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Rapid Method Determines Free and Total PSA in Serum

By Labmedica International staff writers
Posted on 01 Feb 2017
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Image: The free Prostate-Specific Antigen (PSA) / total PSA fraction is significantly diminished in men with prostate cancer since almost all of the PSA is bound. When the fraction is under 10%, the risk of prostate cancer is high. When it is above 25%, the elevation of PSA is probably related to benign hyperplasia (Photo courtesy of Dianon Pathology).
Image: The free Prostate-Specific Antigen (PSA) / total PSA fraction is significantly diminished in men with prostate cancer since almost all of the PSA is bound. When the fraction is under 10%, the risk of prostate cancer is high. When it is above 25%, the elevation of PSA is probably related to benign hyperplasia (Photo courtesy of Dianon Pathology).
Prostate-Specific Antigen (PSA) is a protein produced by prostate gland cells, circulates through the body in two ways: either bound to other proteins or on its own. PSA traveling alone is called free PSA. The free-PSA test measures the percentage of unbound PSA; the PSA test measures the total of both free and bound PSA.

Prostate cancer can raise PSA levels, but so can other conditions. These include an enlarged prostate, prostatitis, and advancing age. In fact, studies have shown that about 75% of men with an elevated PSA do not have prostate cancer. To determine which men actually have cancer and which do not, physicians traditionally perform a biopsy.

Scientists at the Institute of Nuclear Medicine developed a novel, sensitive and rapid method to simultaneously determine the free and total prostate-specific antigen (fPSA and tPSA) in serum by combining a time-resolved fluoroimmunoassay (TRFIA) and immunomagnetic separation. The new approach uses magnetic particles as an immobilization matrix and means of separation, whereas the luminescent europium (Eu) and samarium (Sm) chelates are used as probes. The proposed method was evaluated via a single-step, sandwich-type TRFIA immunoassay of tPSA and fPSA as model analytes in serum.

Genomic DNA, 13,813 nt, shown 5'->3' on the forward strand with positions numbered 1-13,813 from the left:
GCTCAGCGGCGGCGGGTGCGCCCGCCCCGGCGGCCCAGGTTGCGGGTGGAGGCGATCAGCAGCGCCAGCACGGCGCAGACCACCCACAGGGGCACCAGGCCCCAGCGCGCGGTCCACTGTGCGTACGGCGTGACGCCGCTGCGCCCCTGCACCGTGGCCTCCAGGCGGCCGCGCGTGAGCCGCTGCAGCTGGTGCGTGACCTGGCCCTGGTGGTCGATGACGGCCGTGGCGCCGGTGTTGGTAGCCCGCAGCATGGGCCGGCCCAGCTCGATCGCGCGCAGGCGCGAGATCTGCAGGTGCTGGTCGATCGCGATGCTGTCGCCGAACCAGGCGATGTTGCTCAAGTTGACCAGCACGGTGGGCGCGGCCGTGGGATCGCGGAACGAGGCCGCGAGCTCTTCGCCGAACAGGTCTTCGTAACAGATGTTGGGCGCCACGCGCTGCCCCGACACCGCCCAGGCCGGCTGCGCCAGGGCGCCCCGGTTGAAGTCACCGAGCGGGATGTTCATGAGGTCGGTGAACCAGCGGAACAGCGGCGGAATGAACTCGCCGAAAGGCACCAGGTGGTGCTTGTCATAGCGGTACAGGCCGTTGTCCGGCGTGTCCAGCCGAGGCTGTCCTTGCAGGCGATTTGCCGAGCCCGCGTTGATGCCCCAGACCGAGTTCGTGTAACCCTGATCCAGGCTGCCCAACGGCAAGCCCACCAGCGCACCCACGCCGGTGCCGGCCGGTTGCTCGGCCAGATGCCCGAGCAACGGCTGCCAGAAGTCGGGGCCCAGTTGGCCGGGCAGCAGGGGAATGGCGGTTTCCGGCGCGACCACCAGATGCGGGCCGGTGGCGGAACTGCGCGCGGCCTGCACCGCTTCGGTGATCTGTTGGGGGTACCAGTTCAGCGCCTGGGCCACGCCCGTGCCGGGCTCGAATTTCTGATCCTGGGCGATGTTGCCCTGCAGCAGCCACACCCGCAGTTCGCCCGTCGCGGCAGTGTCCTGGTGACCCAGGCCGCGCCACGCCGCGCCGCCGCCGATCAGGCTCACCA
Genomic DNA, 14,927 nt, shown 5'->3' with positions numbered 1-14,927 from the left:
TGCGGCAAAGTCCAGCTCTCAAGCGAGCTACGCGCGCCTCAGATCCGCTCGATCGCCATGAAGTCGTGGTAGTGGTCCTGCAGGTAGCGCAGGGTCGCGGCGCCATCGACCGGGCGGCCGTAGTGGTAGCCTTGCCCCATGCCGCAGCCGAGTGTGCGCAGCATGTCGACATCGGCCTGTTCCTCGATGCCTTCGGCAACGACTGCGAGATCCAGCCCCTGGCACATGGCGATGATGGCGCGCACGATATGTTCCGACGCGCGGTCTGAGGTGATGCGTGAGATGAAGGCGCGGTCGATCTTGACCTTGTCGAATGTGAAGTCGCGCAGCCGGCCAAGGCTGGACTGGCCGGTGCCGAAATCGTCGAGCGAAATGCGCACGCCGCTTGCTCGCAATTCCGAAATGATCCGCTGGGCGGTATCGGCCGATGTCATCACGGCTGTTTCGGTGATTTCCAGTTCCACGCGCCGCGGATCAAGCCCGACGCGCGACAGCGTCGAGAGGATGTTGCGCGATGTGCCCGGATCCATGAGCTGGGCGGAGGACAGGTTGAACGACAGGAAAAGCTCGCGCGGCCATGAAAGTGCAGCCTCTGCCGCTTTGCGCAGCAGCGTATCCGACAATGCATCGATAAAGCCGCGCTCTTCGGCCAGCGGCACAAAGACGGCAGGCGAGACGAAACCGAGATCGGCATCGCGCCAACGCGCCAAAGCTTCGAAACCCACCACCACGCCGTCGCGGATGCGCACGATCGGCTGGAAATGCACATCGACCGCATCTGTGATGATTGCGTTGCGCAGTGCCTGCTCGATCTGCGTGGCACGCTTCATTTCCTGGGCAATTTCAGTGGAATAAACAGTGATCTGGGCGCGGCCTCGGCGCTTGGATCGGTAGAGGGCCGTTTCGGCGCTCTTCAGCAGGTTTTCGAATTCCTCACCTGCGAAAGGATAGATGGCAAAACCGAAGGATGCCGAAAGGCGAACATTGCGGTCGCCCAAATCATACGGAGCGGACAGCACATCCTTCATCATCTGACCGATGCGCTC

The one-step method simultaneously detected fPSA and tPSA in less than 15 minutes with the detection limits of 0.006 ng/mL for fPSA and 0.05 ng/mL for tPSA. The assay ranges for fPSA and tPSA were both 0.5 ng/mL to 100 ng/mL, whereas the average recovery of those two obtained by their original mode were 95.9% and 95.3%, respectively. The present new TRFIA method carrying larger reproducibility, higher recovery, and sensitive specificity was demonstrated to be widely acceptable.

The authors concluded that the simultaneous determination method containing a fast and sensitive approach can be put into an important position to screening large quantities of specimen, and be commonly applied to the clinical determination of fPSA and tPSA in human serum. The study was published on January 19, 2017, in the Journal of Clinical Laboratory Analysis.


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